Category Archives: eco-health
Thanks to Jeffrey Bland for passing on this information about new guidelines regarding environmental exposure risk by researchers at Seattle Children’s Research Institute. You can read about flea and tick collars and other sources of common environmental toxins here, or watch this slideshow.
Related alternahealthgrrrl content:
I love it when the Wall Street Journal covers CAM–especially when they do it well! Read about the 4 herb combo cancer treatment known as PHY906 in Chinese Medicine Goes Under the Microscope by Shirley S. Wang.
Related alternahealthgrrrl stories:
Thanks to the mild weather and its effect on ticks, and their ecosystem, tick season is starting early—and spreading further—this year. Recent reports in Pill Advised, The New York Times and Scientific American highlight the potential negative public health impact the rise in tick-borne disease could have on the Northeast.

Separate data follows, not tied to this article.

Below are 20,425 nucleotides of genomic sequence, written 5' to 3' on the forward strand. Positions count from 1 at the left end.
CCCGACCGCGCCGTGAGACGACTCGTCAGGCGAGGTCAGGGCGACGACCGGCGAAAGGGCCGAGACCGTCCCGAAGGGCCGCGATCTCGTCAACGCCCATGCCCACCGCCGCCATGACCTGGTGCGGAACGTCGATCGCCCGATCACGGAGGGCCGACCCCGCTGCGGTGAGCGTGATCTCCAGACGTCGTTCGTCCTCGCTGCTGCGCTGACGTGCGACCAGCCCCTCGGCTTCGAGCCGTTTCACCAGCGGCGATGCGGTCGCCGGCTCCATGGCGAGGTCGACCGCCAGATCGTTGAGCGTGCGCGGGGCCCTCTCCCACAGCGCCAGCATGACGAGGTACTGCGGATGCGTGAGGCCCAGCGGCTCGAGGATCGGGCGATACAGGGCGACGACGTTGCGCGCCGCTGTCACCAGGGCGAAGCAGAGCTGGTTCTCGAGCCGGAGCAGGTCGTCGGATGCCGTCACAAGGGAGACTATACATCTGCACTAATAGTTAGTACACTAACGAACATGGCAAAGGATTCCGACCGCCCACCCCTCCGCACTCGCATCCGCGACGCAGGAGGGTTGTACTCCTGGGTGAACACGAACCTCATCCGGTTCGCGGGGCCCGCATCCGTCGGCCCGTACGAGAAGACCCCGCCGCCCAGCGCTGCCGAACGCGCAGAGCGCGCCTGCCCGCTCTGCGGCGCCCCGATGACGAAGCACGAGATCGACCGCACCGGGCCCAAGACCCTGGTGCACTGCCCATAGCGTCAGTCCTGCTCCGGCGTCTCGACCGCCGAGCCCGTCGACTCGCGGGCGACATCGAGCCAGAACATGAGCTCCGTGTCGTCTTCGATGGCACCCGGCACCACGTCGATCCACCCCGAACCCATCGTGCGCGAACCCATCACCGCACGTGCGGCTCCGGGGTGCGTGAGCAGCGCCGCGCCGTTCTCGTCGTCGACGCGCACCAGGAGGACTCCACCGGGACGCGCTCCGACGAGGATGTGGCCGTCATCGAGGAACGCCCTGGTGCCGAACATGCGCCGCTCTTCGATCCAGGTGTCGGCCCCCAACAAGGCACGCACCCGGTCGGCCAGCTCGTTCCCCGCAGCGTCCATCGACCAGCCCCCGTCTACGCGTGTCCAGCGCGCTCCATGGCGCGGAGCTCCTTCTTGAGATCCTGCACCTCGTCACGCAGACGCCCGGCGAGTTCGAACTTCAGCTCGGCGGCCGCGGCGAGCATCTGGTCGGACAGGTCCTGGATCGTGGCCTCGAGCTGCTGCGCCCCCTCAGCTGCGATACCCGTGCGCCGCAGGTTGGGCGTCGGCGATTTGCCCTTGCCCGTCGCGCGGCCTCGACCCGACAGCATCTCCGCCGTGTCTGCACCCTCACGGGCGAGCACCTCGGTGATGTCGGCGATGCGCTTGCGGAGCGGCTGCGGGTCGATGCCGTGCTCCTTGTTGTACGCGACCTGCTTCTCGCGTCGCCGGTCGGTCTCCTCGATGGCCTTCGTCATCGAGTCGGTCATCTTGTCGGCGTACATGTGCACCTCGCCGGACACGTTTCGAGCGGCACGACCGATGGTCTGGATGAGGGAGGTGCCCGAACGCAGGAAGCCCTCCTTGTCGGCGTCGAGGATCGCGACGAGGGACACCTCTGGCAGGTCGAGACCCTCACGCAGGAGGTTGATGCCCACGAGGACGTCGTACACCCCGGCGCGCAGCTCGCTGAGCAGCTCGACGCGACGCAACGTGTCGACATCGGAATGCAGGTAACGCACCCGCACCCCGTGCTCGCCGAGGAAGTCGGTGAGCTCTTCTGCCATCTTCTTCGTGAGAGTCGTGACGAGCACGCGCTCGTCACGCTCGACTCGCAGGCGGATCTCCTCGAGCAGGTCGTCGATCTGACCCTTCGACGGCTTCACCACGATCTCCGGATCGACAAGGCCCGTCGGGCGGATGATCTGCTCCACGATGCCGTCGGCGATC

Luckily, at the end of last year’s tick season, Tula Karras and I crafted this comprehensive guide to fighting off ticks and mosquitoes without dousing yourself in DEET. Here, the best ways to protect yourself without exposure to too many chemicals.
Well that hit the spot! It’s gotta to be a good sign when the Wall Street Journal reports on the medical benefits of getting a massage. Check out Andrea Petersen‘s Don’t Call It Pampering: Massage Wants to Be Medicine.
The wildly popular cholesterol-lowering drugs called statins must carry new warnings, the FDA said today. Users need to be alerted about risks of blood sugar or diabetes problems as well as potential memory issues related to use of the drugs.
If your cholesterol numbers aren’t perfect, don’t forget that there are drug-free ways to push them in the right direction. Meryl Davids recently wrote this helpful piece that I edited for Whole Living Magazine, Foods that Fight Cholesterol, highlighting the heart-healthy benefits of delicious foods such as almonds, eggplant and soy.
.…Scientists have discovered that certain foods — dubbed “the portfolio diet” for its array of benefits — act like cholesterol-sucking vacuums, removing the excess from the body before it lodges dangerously in artery walls. In fact, when people in studies ate a diet rich in these foods, their LDL levels plummeted 35 percent on average.
“The results are as dramatic as if they had been on a first-generation statin drug,” says Cyril Kendall, Ph.D.,…MORE